Ayurveda which directly translates to the science of life is the age-old school of health and wellness derived in the Indian sub-continent. The Ayurvedic process consists of healthy lifestyle practices and timely consumption of adaptogenic herbs.
Several Practitioners of Ayurveda also indulge in detox processes which are said to relieve the mind and body from toxins.
The Ayurvedic ideology divides the world into five elements- Vayu (air), Prithvi (earth), Teja (fire), Aakash (space) and Jala (water). Varied Combinations of these elements result in the formation of three Doshas, which are responsible for various psychological and physiological factors in the body. The three Doshas being Vata, Kapha, and Pitta and the balance between these Doshas helps in attaining physical and mental wellbeing.
According to a few ayurvedic experts, the detoxing process should start at the beginning of seasonal changes, so that the body can get rid of toxins or Ama accumulated in the previous season.
Every individual has different combinations of Doshas so the treatment is also tailored and thus, customized accordingly, it is important to follow a strict dietary regime and inculcate lifestyle changes. The average detoxification process lasts from 3-45 days.
Panchakarma is one of the prominent Ayurvedic practices to get rid of toxins. The process of Panchakarma includes using herbal oils for massage, steam therapy, herbal paste therapy, nasal therapy, enema therapy, etc.
Purvakarma is the preliminary stage where the toxins are forced to accumulate in the bowel region and on the surface of the skin so that they can be extracted out from the body through the process of Panchakarma. The process includes oil massage, steaming, and a process of a similar kind called Shirodhara.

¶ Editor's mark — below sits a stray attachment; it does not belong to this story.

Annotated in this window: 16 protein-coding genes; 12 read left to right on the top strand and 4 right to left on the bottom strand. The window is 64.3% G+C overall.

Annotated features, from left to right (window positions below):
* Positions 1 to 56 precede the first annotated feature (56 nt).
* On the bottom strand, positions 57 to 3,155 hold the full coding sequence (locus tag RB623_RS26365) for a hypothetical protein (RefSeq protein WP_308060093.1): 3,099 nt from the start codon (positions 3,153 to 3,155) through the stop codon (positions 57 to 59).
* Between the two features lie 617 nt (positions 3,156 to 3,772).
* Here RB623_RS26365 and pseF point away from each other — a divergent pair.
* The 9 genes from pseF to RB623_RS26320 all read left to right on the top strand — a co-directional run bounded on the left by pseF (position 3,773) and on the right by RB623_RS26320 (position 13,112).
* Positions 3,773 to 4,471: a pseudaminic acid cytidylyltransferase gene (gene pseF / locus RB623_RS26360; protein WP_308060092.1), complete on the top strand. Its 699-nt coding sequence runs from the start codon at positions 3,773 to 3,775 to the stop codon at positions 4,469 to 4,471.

The process of Panchakarma consists of five karmas (treatments).
Avoiding food and liquids which promote toxic buildup is prohibited in the Ayurvedic diet, substances such as alcohol, tobacco, caffeine, artificial sweeteners, red meat, and processed foods. Furthermore, the Ayurvedic diet is also assigned based on the composition of Doshas, for example, individuals with the prominence of Pitta are advised to not consume spicy and hot foods, people with the dominance of Kapha are suggested to avoid fatty foods and dominance of Vata indicates one must not eat dried and bitter food.
Tulsi helps in the detoxification of the body from impurities, it prevents organ damage and relieves from chemical stress. Tulsi in Ayurveda is referred to as the ‘Queen of Herbs’ and is said to be the elixir of life.
Dhaniya is activated with natural cleansing agents which bind with toxic metals and make the extraction process smooth. Accumulation of heavy metals can lead to intense toxic buildup in the body which can complicate situations.
Turmeric is among the most valuable herb in the Ayurvedic system and has numerous health benefits. The plant belongs to the ginger family and consists of a phytochemical component called curcumin. Haldi supports the production of bile in the gallbladder, which is responsible for eliminating toxins in the liver and also helps in rejuvenating cells responsible for the breakdown of harmful components.
Milk Thistle is the most recommended herb for improving liver functions. Silymarin is the active compound find in the herb which helps in stabilizing cellular membranes and also in stimulating detoxification pathways.
Laal Tripatra is a stimulator for bile production and helps in cleaning the body and also supports the extraction of harmful toxins. Its effects are similar to Estrogen and thus, it promotes blood circulation and heart health.
The Ayurvedic detox is an ancient healing practise that originated in India thousands of years ago. Yogic exercises and meditation are supported and encouraged by modern-day science, Ayurvedic detox still holds a little backlash because of less research in that area. To extract complete benefits out of these processes, one must imply all the rules and follow the suggested diet, under the supervision of an Ayurvedic expert.